NZ Milking Pump Trade Association (MPTA) technicians have access to tables showing the effective lengths of different commercial liners and how to measure the effective length.
Correct mounting tension is essential to give proper pulsation squeeze on the end of the teat. Liner tension is determined by the size of the liner in relation to the shell. Conventional rubber liners should have 5% to 16% stretch. Liner tension can be checked by measuring the shell, then the tension ring where it fits the shell.
Anatomy of a teat cup (liner and shell).
A cross section of different liners to show the length, size and shape.
|Liner bore at mid-barrel (mm)||Minimum effective length (EL)(mm)|
Measuring liner stretch
Changing your liners when they are worn out, or if they do not fit the shell properly, will make money not cost money. The purpose of this calculation is to decide whether a liner is capable of working effectively.
NB. This is only one of four checks needed to decide whether or not a liner is worn. See later.
Procedure: You will need the template below, a ruler, your shell, a liner and some callipers. Measure the following and write the results down:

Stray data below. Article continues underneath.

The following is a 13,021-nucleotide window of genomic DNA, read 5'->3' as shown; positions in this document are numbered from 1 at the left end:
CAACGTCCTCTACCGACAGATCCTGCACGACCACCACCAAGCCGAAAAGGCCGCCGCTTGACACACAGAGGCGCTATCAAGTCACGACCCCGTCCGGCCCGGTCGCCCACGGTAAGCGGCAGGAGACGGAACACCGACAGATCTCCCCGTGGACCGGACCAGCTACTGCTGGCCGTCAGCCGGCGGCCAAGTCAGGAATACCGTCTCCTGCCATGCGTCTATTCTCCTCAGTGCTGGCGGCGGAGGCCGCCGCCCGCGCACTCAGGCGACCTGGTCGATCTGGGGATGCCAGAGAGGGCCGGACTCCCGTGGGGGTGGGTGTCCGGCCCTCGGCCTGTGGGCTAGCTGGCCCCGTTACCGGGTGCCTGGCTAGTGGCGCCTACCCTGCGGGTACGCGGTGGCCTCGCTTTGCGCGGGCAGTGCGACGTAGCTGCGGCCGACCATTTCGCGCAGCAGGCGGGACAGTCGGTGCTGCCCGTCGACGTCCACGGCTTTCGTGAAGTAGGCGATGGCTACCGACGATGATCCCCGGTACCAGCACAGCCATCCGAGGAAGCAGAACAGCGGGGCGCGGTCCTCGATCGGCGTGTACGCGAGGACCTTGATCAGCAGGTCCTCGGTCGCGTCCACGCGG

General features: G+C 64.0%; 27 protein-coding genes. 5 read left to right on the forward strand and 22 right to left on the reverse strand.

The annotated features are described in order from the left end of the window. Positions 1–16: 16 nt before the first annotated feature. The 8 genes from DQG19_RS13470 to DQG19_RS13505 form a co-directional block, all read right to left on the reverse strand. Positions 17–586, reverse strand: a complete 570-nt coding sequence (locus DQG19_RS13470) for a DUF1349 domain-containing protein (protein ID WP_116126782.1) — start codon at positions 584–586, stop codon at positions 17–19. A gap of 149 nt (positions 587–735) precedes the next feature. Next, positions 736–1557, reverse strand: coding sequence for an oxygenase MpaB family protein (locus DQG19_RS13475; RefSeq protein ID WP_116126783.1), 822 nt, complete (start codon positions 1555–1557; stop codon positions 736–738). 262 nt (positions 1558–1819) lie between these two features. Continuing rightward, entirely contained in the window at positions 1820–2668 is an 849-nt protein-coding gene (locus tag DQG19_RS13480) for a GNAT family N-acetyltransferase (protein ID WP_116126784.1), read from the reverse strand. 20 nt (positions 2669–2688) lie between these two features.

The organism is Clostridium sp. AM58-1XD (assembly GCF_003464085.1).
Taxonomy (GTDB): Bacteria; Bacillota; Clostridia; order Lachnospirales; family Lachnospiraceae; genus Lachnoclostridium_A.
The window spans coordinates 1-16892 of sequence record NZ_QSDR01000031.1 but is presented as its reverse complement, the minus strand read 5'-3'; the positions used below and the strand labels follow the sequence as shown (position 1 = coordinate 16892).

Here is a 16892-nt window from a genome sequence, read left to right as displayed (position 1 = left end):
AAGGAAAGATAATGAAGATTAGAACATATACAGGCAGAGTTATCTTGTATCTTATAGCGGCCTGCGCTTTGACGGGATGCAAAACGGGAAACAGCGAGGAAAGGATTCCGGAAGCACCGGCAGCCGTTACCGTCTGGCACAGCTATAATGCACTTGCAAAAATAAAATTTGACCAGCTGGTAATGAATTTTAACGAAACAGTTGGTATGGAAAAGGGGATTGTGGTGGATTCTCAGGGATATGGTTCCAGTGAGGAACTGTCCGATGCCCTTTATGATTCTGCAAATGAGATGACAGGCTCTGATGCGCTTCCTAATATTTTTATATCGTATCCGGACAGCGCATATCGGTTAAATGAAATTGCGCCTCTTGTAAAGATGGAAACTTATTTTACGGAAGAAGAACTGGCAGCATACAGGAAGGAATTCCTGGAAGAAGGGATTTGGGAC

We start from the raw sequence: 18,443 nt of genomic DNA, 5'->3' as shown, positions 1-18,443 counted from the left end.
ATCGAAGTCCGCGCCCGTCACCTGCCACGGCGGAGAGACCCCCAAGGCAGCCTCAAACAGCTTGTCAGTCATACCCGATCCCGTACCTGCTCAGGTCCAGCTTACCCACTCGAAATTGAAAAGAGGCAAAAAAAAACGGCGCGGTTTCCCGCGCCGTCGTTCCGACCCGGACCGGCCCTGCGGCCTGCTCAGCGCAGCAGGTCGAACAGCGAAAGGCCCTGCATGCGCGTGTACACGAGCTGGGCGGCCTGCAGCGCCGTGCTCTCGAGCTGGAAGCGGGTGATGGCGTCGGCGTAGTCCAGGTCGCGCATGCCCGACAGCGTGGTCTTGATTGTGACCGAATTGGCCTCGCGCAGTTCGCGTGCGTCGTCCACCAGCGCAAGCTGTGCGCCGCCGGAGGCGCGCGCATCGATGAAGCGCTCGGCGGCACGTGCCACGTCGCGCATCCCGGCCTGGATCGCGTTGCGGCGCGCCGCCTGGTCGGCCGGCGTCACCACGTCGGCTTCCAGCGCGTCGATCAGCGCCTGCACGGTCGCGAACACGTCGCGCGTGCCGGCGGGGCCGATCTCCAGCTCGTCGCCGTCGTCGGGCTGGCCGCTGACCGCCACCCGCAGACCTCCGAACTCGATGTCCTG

|B||Liner tension length.||B=|
|C||Outside diameter of liner tension ring where it passes through shell hole.||C=|
|D||Inside diameter of shell hole.||D=|
|Liner stretch calculation = ((A-B)/B) x 100|
|5-16% is Ok.|
|Liner constriction calculation = C - D|
|2-5 is Ok.|
A good cleaning system with regular hot alkaline washes is necessary to maintain liner performance. Poor cleaning can result in faster surface deterioration and bacterial growth.
Liners should be removed from jetter wash systems after cleaning. Leaving liners on any type of jetter between milkings will not allow the system to dry and can increase bacteria growth. Liners left hanging on button style jetters can distort the mouth-piece, increasing slip and reducing liner life.
Liners should not be re-tensioned by pulling them up to a second tension ring after half of their life, they should be replaced as they are worn out. Re-tensioning will only improve milking for a short time. Over-tensioned liners may lead to teat end damage.
Liner slip is inconvenient and can have a negative impact on milk quality. It is often due to causes other than the liner itself.
|Factor influencing liner slip||Action|
|Unsuitable choice of liner||Select a liner which suits your herd and their teat size.|